Zhuangzi concludes his case for non-dependence with his most definitive statement on the nature of a sage: “Thus I say, the Consummate Person has no fixed-identity, the Spirit Man has no particular merit, the Sage has no name” (Ziporyn, p 6).

This is apparently what I want to be when I grow up; but I gave up on that project long ago. But wait, maybe there’s a distant similarity between the two. Admittedly, most “giving up” remains squarely in the realm of “failure” (though little more so than “not giving up”). But isn’t there a Zen guy who was “enlightened” at just such a moment? Indeed, isn’t some kind of “giving up” a necessary precursor to satori?

Let’s move on to some de-mythologizing of this sentence. None of these three subjects require capitalization. Such non-grammatically required capitalization typically suggests the unique weightiness of something. A dao is just another dao; Dao is “the” Dao—the big one. (There is neither capitalization nor a definite article “the” in the original.) So let’s return them to the lower case, and let the sage be what the sentence says she is: no one special.

But Ziporyn has a real sense of the spirit of Zhuangzi’s philosophy that often makes for some very subtle (and sometimes creative) renderings. Capitalization here can also so exalt the sage as to render her a hypothetical. Hyperbolic descriptions of the sage as remaining untouched by world conflagration similarly seem to beg an act of ridiculous credulity, but can also be an occasion to break the fetters of credulity altogether. (There’s method in this madness.) Zhuangzi’s Dao is also a hypothetical; it seems necessary, but cannot be found; it is the ever-receding incoherence that frames every attempt at coherence. It is always present as an absence, a lack. Yet without it, nothing has presence—nothing is “seen” without a background—nothing is anything without its not being something else. So, we can leave the sage a Sage, a big idea that functions as an insubstantial metaphorical lure—not a fixed, attainable reality—not something to believe in.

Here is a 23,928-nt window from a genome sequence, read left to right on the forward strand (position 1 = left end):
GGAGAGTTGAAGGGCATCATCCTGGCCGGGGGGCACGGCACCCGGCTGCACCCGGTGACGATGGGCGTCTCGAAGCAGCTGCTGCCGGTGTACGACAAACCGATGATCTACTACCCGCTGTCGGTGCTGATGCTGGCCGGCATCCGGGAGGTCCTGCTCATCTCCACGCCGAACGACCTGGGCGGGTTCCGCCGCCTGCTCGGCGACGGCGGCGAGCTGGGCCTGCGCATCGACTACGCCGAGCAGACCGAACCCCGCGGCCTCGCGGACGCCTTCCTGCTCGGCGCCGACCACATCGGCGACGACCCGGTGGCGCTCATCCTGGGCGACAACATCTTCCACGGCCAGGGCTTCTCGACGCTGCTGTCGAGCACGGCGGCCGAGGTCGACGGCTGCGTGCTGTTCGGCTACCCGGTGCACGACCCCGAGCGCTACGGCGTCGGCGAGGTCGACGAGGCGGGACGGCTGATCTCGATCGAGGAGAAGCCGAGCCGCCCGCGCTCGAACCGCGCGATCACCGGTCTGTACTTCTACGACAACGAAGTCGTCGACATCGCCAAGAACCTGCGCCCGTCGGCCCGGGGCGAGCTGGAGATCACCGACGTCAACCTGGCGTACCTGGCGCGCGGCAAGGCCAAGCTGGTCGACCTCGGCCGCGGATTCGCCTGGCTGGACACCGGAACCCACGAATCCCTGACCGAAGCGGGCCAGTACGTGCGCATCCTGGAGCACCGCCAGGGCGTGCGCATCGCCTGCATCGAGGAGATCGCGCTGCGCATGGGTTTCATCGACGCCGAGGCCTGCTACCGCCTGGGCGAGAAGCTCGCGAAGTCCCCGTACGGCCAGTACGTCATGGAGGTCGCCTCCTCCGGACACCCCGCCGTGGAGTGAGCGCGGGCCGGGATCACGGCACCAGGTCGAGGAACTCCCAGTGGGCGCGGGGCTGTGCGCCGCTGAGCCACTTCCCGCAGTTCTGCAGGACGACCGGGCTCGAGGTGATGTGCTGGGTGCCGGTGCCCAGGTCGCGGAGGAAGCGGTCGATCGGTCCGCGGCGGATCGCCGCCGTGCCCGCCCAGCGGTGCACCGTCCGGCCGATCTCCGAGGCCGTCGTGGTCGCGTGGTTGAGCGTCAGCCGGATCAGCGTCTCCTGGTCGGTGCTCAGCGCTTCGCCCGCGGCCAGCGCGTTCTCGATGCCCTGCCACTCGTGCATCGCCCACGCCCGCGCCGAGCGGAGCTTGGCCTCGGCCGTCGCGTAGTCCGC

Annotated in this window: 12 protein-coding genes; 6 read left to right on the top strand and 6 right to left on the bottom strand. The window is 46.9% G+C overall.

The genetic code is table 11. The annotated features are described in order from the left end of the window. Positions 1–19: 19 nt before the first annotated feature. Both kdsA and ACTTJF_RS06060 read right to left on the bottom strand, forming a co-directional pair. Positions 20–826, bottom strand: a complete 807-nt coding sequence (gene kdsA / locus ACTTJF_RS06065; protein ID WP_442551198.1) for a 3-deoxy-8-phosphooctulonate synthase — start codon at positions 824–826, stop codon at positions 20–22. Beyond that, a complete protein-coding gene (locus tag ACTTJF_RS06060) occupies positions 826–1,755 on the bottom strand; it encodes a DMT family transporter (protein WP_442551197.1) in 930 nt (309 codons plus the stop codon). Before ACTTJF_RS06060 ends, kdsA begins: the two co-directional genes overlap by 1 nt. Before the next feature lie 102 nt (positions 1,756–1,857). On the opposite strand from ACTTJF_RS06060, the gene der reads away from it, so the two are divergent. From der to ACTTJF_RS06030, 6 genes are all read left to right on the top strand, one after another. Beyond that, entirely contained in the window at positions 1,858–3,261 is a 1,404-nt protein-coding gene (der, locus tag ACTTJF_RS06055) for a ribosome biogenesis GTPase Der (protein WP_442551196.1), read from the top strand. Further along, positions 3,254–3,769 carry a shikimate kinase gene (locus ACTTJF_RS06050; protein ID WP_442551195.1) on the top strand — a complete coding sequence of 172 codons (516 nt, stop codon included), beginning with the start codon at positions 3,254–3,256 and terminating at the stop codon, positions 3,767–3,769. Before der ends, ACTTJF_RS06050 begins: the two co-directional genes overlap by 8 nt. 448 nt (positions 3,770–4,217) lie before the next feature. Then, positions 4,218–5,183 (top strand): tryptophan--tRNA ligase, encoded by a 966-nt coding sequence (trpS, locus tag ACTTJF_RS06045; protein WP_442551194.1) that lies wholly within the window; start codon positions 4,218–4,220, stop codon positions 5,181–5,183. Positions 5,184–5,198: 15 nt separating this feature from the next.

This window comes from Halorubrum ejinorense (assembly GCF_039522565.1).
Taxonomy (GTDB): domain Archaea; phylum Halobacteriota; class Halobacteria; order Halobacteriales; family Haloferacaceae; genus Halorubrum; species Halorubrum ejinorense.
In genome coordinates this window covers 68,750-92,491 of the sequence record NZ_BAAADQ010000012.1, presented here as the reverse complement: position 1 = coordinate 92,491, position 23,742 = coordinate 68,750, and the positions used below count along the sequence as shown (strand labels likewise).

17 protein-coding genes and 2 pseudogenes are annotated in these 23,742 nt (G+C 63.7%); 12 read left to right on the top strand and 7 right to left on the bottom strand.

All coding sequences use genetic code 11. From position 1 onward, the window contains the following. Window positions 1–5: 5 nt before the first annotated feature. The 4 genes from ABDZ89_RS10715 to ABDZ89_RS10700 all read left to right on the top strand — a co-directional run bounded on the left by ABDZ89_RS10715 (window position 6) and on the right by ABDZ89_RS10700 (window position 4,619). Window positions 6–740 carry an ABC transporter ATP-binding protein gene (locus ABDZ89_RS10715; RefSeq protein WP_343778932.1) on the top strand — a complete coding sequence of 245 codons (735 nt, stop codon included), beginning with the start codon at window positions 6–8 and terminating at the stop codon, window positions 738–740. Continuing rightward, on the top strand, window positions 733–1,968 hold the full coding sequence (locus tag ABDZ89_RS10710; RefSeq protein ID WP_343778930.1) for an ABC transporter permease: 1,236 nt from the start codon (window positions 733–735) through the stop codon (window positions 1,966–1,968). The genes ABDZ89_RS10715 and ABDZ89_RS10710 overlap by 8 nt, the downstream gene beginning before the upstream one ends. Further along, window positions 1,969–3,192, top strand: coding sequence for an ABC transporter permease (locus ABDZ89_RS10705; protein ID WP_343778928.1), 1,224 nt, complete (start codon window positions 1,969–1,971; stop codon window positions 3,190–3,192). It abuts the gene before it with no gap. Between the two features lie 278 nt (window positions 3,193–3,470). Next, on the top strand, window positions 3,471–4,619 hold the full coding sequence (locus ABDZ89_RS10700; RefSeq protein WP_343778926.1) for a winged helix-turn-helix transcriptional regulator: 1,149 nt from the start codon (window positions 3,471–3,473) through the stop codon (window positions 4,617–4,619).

Let’s also recognize that these three titles identify only one “person”. Only the hyper-literal pedanticist would want to parse it otherwise. But he does us the favor of alerting us to more subtle expressions of literalism. Perfect (Consummate) person? Spirit Man? Like the one on Mt Guye who subsists on only wind and dew and flies on the backs of dragons? The Sage is the same as these, which is to say she is both a hypothetical no one in her experience, and really no one is reality. We will not find her; nor should we think we can be her, any more than we should think we can find “the Dao”.

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